The [Tuesday] Papers
1. Robin Williams.
2. Barack Obama.
"In June 2014, the Obama administration asked Congress for $500 million to train and equip nationalist Syrian rebels battling both the Islamic State in Iraq and the Levant (ISIL) and the Assad regime. Questions were posed then about the genuineness of the gesture: The request was e-mailed to Capitol Hill rather than made in person; it was unaccompanied by visits or telephone calls; there were no follow-up consultations; there was no order to the Department of Defense to reprogram funds to initiate activity quickly; and there was no evidence of an existing plan or overall strategy. Two months later, those questions seem to have been answered by the president of the United States. He says that arming nationalist Syrian rebels was never going to work anyway."
3. Pat Dowell.
"A South Side aldermen suggested Monday that it may be time to shorten the nation's oldest and largest African-American parade after a shooting Saturday near the Bud Billiken parade route injured two teens and frightened families," the Sun-Times reports.
"As the parade has aged, perhaps now it's just time to take a look at tweaking it to figure out what changes need to be made," local Ald. Pat Dowell (3rd) said during a live interview on the WFLD-TV program, Good Day Chicago.
Um, perhaps. Or maybe we should consider shortening Pat Dowell's career as an alderman.
"After the television interview, Dowell refused to return phone calls about her proposal to shorten the parade that has become a day-long celebration of African-American families and a must-attend for politicians courting votes.
"In a series of text message to the Chicago Sun-Times, Dowell said she would have 'no additional comment on the parade' until a post-mortem with city officials on Wednesday.
"I said perhaps [we should shorten it]. I also said we should look at traffic management and police deployment," she wrote.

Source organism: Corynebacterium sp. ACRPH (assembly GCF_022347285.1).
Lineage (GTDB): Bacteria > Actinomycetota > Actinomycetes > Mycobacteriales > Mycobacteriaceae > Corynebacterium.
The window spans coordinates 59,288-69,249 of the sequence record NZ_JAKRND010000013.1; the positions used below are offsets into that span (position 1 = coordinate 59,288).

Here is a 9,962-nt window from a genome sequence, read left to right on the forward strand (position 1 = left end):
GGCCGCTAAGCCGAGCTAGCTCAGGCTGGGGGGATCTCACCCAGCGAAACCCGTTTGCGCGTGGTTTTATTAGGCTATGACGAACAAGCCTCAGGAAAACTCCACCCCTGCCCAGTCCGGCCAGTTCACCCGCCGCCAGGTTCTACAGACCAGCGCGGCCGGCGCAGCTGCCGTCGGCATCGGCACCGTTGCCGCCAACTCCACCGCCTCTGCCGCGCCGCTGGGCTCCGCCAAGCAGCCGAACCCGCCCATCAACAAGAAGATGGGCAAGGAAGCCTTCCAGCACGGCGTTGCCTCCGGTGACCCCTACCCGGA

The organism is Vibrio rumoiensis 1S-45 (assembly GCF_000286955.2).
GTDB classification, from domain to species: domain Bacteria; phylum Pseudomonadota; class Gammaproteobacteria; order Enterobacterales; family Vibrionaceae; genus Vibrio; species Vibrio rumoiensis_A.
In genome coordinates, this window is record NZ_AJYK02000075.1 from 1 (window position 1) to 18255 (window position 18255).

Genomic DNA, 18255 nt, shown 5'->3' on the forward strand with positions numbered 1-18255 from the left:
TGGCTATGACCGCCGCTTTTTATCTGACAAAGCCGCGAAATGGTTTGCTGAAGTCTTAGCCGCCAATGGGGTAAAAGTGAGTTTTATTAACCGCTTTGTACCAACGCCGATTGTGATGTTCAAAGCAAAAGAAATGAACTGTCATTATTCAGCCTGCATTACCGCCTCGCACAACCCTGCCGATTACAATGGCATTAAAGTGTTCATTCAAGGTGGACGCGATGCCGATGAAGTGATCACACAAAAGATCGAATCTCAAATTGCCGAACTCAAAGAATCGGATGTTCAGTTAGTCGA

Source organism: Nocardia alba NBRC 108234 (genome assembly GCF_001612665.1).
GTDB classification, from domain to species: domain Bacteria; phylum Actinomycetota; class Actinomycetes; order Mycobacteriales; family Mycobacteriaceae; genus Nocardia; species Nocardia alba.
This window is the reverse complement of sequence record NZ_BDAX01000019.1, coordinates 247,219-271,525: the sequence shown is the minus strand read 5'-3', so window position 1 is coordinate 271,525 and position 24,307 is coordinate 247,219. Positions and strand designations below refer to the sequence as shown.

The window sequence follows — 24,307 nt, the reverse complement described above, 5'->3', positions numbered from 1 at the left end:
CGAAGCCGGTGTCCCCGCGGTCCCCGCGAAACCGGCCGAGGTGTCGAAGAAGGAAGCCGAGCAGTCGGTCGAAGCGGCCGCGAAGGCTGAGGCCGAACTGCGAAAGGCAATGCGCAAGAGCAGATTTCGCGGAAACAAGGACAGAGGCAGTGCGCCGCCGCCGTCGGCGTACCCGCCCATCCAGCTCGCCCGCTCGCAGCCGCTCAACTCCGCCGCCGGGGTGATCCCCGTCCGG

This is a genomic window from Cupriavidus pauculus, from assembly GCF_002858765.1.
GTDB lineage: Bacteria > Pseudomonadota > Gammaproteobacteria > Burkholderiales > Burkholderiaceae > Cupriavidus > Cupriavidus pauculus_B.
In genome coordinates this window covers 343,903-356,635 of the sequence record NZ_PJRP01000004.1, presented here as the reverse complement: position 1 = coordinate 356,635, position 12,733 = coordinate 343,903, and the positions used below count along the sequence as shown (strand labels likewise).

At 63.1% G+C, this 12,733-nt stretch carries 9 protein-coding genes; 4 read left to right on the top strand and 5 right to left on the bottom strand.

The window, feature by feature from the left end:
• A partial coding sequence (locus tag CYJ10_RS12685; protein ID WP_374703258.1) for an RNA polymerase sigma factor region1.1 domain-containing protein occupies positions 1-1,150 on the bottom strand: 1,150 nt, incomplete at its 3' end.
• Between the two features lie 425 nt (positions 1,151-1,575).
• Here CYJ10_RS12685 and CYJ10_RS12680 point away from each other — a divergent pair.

So Dowell was apparently too busy texting to return phone calls.
4. Bagels for bros?
5. Choose Chicago.
"When conventions and trade shows threaten to leave McCormick Place or Rosemont for Orlando, Las Vegas or elsewhere, officials at the lakefront and suburban convention centers have a carrot to offer to keep those shows here: A pot of taxpayer money they guard so tightly they've tried to keep secret how it's spent, the Chicago Sun-Times has found.
"Over the past three years, $26.5 million from Illinois taxpayers has been spent to lure the International Housewares Association's trade show, the Radiological Society of North America convention and 79 other shows to McCormick Place under an obscure provision of a 2010 law passed to save Chicago's convention industry by lowering the cost of union labor, records show.
"Another $10 million has gone to Rosemont, which uses the money to subsidize dozens of events at its village-owned convention center - including several editions of the International Gem & Jewelry Show - as well as to repair its parking garage and pay off debt."
Chicago: City of magical pots of money.
"The Metropolitan Pier and Exposition Authority - the government agency known as McPier that oversees McCormick Place and Navy Pier - and Rosemont both denied requests made under the Illinois Freedom of Information Act seeking lists of the subsidies individual conventions got. They said revealing that information might anger the organizers of conventions that didn't get any money and might help other cities lure away conventions that now come here."
That would be FOIA exemption 3F: Anger Management Clause.
6. Dick Durbin.
"U.S. Sen. Dick Durbin was trying to stay out of the dispute over whether the University of Chicago Medical Center should open a trauma center on its Hyde Park hospital campus," WBBM Newsradio reports.
Maybe threaten an inversion?
"Some residents living near the U of C hospital campus said the lack of a Level 1 trauma center on the South Side means some gunshot victims or crash victims must travel several miles by ambulance to the North Side or West Side for emergency medical care."
To repeat: "The South Side of Chicago has no adult trauma centers at any hospitals. The only hospital in southern Cook County with a Level 1 trauma center is Advocate Christ Medical Center in Oak Lawn, 10 miles away. "
"To say, 'Let's go open a trauma center two miles from here' is not a casual decision. It has to be done very carefully, with a dramatic investment. So I don't want to push them into something that is not practical," Durbin said.
Like caring for gunshot victims.
"I understand the community concerns, because of all the violence and bloodshed, but we need to look at this in honest terms."
Meaning, y'all are poor and black. Get real.
7. Ali Abunimah.
He spoke and Evanston is still standing. We have the video.
8. Michael Reinstein.
9. Lovie Smith.
10. Rick Rentamanager.
In The Cub Factor.
The Beachwood Tip Line: Game-changing.
Posted on August 12, 2014
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